Lung cancer symptoms: The tell-tale sign in your foot you could have the deadly disease


Lung cancer is more known for its respiratory symptoms varying from persistent cough to chest pains. But there have been cases of metastasis found in the foot presenting as heel pain, according to a case report.

Pain in your heel could also be an indicator of a blood clot in the foot.

Many types of cancer, including the one affecting lungs, can increase your risk of getting blood clots.

Earlier this March, there was a case of a 47-year-old father from Singapore suffering from lung cancer with the only symptom being a blood clot presenting itself as heel pain.

If you start experiencing pain in your heel, you might want to try resting up to ease your symptoms.

READ MORE: Supplement warning: Vitamins B6 & B12 linked to increased risk of lung cancer warns study

If the pain keeps persisting you should contact your GP or a medical professional.

The NHS recommends seeking professional help if:
· the pain is severe or stopping you doing normal activities
· the pain is getting worse or keeps coming back
· the pain has not improved after treating it at home for 2 weeks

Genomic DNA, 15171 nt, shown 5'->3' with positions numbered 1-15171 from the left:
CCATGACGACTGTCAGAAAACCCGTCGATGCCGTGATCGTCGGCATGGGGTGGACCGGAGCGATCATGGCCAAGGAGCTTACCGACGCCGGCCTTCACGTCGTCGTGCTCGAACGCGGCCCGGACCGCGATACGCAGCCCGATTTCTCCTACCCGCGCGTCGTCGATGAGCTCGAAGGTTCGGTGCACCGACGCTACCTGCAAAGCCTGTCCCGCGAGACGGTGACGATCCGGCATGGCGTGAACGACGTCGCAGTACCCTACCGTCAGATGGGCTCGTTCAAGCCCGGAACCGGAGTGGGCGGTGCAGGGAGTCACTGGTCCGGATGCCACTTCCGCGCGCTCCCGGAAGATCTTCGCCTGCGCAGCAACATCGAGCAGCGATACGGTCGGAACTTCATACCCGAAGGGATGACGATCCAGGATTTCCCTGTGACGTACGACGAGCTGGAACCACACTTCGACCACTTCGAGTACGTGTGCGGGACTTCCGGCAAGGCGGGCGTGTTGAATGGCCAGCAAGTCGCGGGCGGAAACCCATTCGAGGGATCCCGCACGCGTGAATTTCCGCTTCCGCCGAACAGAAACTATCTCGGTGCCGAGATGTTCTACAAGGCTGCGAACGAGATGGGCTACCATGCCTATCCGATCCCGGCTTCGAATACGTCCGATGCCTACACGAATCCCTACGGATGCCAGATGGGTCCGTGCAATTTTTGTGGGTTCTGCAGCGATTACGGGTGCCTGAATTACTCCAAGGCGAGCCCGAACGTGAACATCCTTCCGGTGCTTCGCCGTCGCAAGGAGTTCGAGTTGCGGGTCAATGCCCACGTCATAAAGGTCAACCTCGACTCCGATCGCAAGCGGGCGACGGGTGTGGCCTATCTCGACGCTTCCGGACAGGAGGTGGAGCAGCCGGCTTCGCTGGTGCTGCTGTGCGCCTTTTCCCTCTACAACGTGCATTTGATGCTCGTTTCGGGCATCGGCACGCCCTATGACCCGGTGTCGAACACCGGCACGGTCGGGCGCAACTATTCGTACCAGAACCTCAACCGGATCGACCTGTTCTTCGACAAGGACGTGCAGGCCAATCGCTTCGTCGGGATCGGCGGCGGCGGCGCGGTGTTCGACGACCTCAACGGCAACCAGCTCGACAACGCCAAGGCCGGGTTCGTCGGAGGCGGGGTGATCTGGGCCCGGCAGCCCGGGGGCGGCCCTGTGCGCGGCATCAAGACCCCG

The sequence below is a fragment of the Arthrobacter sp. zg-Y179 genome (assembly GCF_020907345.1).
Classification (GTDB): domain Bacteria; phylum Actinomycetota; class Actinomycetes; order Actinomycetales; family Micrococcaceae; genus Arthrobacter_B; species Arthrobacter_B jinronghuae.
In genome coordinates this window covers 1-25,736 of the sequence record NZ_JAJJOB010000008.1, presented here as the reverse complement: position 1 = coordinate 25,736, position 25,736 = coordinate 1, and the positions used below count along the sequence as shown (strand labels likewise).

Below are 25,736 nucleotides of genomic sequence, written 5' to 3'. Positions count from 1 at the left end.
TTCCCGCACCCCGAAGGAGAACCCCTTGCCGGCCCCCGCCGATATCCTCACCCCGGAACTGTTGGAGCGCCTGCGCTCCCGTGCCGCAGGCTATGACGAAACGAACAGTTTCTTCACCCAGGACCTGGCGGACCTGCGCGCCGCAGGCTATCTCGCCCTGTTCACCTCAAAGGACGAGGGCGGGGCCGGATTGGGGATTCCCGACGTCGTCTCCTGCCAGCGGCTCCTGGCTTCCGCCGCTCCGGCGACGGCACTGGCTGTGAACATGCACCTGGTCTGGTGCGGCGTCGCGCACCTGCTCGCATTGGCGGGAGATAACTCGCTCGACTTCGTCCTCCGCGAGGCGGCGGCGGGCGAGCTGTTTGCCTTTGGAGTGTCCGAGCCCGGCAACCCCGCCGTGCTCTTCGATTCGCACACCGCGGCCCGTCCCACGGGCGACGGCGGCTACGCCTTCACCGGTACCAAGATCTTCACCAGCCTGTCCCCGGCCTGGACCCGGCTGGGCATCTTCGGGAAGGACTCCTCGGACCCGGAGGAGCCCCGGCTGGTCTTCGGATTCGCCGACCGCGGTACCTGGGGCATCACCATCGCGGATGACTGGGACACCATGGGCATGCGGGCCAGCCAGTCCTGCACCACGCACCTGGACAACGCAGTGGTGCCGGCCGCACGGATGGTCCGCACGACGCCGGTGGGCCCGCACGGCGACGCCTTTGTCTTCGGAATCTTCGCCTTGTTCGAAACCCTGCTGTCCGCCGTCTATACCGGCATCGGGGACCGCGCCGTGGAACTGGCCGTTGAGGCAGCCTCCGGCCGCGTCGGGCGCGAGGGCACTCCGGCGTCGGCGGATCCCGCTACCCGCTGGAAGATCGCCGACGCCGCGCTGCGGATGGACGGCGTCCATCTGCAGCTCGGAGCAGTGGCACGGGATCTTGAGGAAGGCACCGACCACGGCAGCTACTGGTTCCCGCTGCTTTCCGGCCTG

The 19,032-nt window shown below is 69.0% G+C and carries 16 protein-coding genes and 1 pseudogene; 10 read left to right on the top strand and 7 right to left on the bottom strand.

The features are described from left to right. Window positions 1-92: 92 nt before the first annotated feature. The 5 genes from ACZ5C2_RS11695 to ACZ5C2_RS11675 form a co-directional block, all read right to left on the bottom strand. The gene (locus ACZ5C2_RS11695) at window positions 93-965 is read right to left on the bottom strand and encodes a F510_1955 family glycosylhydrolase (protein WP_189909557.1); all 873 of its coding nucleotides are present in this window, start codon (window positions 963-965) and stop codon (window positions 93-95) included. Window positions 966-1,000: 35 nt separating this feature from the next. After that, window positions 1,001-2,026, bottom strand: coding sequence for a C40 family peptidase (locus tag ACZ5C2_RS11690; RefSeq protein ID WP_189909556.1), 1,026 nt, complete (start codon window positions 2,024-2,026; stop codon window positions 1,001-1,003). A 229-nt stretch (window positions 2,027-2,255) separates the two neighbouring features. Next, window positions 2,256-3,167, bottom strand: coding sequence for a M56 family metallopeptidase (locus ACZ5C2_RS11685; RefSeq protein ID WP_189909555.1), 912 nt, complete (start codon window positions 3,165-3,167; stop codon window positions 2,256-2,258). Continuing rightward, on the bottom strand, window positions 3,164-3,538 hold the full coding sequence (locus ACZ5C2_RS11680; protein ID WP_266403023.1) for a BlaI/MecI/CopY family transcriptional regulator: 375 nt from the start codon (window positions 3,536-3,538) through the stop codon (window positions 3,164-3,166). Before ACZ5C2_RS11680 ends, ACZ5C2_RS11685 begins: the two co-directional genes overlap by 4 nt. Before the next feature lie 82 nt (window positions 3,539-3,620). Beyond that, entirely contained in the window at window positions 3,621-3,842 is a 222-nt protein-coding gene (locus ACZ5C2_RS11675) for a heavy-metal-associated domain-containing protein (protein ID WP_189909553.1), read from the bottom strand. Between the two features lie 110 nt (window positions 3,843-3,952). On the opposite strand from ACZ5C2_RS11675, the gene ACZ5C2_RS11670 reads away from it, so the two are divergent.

· you have any tingling or loss of sensation in your foot
· you have diabetes – foot problems can be more serious if you have diabetes

They also advise giving yourself up to two weeks’ time to see if the pain goes away.

In the meantime, you can try activities such as resting and icing as well as gentle stretching to relieve your pain.

DON’T MISS

Even though there might be no early signs when developing lung cancer, there are some more common symptoms than heel pain.

These include:
· a persistent cough
· coughing up blood
· persistent breathlessness
· unexplained tiredness and weight loss
· an ache or pain when breathing or coughing

You should see a GP or a medical professional if you have any of these symptoms.

The good news is there are different treatments available depending on your general health, type of cancer mutation and how far it’s spread.

Surgery may be suitable for people diagnosed in an early stage with cancerous cells confined to a small area in their body.

Other treatments include chemotherapy, radiotherapy and medicines that can slow the spread.

Remember to always consult your doctor before starting any treatment.



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